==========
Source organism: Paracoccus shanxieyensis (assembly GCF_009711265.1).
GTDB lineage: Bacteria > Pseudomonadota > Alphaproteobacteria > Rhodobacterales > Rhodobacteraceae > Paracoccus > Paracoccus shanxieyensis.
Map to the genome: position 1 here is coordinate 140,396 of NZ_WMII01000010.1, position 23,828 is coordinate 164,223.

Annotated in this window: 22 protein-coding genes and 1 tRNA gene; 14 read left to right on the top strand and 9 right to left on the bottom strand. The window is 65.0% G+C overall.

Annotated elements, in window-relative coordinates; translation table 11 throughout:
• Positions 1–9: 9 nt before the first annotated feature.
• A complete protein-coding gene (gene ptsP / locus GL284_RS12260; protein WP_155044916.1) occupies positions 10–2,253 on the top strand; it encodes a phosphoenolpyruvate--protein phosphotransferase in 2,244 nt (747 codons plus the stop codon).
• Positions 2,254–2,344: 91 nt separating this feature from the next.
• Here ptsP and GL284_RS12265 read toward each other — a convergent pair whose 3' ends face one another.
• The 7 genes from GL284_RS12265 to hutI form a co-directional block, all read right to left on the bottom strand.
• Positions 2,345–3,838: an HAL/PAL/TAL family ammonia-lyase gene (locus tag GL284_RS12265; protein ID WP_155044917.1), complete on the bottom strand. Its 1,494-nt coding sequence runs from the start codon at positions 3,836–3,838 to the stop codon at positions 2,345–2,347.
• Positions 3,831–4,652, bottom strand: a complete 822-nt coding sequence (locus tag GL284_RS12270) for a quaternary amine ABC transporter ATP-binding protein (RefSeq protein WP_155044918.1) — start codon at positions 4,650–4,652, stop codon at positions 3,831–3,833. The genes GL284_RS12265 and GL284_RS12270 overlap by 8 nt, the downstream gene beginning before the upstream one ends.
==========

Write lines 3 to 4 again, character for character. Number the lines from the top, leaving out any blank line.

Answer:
Map to the genome: position 1 here is coordinate 140,396 of NZ_WMII01000010.1, position 23,828 is coordinate 164,223.

Annotated in this window: 22 protein-coding genes and 1 tRNA gene; 14 read left to right on the top strand and 9 right to left on the bottom strand. The window is 65.0% G+C overall.